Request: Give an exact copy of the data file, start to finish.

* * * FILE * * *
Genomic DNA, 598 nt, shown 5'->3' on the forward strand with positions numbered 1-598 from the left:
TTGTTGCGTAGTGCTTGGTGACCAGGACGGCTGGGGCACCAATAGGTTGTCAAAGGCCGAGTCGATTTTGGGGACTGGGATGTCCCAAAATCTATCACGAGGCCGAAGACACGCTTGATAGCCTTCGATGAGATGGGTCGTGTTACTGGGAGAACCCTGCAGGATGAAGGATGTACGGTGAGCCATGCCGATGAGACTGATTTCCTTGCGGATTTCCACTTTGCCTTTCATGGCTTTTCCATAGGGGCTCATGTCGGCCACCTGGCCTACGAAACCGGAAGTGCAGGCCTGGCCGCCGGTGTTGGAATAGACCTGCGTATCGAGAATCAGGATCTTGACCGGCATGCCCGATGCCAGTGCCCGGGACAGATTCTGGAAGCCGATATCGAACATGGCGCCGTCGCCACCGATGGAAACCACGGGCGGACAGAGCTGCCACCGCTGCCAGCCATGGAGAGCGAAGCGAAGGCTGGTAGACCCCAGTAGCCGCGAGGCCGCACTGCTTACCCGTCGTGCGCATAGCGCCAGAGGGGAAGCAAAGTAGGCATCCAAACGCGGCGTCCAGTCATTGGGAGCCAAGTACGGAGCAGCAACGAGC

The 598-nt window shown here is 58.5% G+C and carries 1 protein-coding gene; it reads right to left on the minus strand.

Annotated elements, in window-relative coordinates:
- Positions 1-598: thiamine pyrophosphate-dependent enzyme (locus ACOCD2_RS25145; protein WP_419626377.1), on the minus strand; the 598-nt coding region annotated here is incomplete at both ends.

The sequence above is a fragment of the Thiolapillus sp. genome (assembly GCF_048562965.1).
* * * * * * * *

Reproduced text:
Genomic DNA, 598 nt, shown 5'->3' on the forward strand with positions numbered 1-598 from the left:
TTGTTGCGTAGTGCTTGGTGACCAGGACGGCTGGGGCACCAATAGGTTGTCAAAGGCCGAGTCGATTTTGGGGACTGGGATGTCCCAAAATCTATCACGAGGCCGAAGACACGCTTGATAGCCTTCGATGAGATGGGTCGTGTTACTGGGAGAACCCTGCAGGATGAAGGATGTACGGTGAGCCATGCCGATGAGACTGATTTCCTTGCGGATTTCCACTTTGCCTTTCATGGCTTTTCCATAGGGGCTCATGTCGGCCACCTGGCCTACGAAACCGGAAGTGCAGGCCTGGCCGCCGGTGTTGGAATAGACCTGCGTATCGAGAATCAGGATCTTGACCGGCATGCCCGATGCCAGTGCCCGGGACAGATTCTGGAAGCCGATATCGAACATGGCGCCGTCGCCACCGATGGAAACCACGGGCGGACAGAGCTGCCACCGCTGCCAGCCATGGAGAGCGAAGCGAAGGCTGGTAGACCCCAGTAGCCGCGAGGCCGCACTGCTTACCCGTCGTGCGCATAGCGCCAGAGGGGAAGCAAAGTAGGCATCCAAACGCGGCGTCCAGTCATTGGGAGCCAAGTACGGAGCAGCAACGAGC

The 598-nt window shown here is 58.5% G+C and carries 1 protein-coding gene; it reads right to left on the minus strand.

Annotated elements, in window-relative coordinates:
- Positions 1-598: thiamine pyrophosphate-dependent enzyme (locus ACOCD2_RS25145; protein WP_419626377.1), on the minus strand; the 598-nt coding region annotated here is incomplete at both ends.

The sequence above is a fragment of the Thiolapillus sp. genome (assembly GCF_048562965.1).